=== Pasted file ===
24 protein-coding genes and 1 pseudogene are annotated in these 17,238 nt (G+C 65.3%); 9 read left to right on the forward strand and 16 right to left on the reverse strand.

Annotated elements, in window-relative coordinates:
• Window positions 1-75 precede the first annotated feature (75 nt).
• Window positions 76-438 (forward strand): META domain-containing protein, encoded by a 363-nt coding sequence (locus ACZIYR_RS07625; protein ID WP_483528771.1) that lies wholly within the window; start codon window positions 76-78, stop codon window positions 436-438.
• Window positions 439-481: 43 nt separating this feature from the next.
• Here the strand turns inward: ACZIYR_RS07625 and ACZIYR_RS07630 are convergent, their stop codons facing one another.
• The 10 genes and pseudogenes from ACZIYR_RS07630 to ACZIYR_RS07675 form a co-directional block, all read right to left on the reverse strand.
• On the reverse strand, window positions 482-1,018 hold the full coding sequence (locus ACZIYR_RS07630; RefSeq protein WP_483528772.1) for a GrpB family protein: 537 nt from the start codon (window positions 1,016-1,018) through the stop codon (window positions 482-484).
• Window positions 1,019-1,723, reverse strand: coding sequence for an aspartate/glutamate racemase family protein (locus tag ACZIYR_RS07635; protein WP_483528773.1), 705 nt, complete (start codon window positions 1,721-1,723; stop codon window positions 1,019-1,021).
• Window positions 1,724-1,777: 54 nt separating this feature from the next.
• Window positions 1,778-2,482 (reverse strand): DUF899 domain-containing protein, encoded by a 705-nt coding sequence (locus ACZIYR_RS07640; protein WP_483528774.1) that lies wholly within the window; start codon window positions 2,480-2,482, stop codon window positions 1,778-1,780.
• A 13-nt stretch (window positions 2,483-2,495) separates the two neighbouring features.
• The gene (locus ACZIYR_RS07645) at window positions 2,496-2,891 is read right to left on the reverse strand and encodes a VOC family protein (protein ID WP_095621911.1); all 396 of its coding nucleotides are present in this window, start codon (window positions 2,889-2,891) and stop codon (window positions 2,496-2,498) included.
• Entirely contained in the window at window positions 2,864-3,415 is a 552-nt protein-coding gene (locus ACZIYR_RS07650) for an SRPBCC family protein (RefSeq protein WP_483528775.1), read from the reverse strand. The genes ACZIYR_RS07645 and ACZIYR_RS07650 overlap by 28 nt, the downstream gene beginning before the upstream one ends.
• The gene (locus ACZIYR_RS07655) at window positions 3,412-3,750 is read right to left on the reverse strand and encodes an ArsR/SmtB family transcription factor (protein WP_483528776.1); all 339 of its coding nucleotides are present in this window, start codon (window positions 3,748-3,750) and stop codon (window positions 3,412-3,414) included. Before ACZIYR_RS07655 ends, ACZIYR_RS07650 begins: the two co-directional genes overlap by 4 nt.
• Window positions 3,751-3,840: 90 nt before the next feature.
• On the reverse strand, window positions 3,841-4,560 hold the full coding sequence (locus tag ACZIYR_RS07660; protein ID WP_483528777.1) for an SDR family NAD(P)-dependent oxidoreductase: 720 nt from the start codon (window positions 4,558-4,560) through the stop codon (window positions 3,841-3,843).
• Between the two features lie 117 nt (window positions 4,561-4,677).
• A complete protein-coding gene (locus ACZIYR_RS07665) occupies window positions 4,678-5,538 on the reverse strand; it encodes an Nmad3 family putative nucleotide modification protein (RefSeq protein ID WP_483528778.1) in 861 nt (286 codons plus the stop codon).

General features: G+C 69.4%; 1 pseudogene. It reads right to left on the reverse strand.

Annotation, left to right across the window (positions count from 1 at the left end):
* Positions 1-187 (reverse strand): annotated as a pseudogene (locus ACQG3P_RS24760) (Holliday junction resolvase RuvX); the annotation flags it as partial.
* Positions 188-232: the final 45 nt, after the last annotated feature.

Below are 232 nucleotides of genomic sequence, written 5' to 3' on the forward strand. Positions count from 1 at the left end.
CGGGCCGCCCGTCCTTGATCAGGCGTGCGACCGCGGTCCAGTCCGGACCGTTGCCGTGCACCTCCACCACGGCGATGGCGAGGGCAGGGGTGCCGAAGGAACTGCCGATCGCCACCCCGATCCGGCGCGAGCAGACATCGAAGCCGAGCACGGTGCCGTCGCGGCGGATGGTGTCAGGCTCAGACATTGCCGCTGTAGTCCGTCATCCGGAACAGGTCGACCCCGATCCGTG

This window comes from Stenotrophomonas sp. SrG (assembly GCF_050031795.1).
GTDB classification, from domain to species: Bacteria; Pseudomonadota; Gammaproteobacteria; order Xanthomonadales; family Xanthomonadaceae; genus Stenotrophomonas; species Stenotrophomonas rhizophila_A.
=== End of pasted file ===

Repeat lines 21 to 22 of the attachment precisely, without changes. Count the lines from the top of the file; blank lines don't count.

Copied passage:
Annotation, left to right across the window (positions count from 1 at the left end):
* Positions 1-187 (reverse strand): annotated as a pseudogene (locus ACQG3P_RS24760) (Holliday junction resolvase RuvX); the annotation flags it as partial.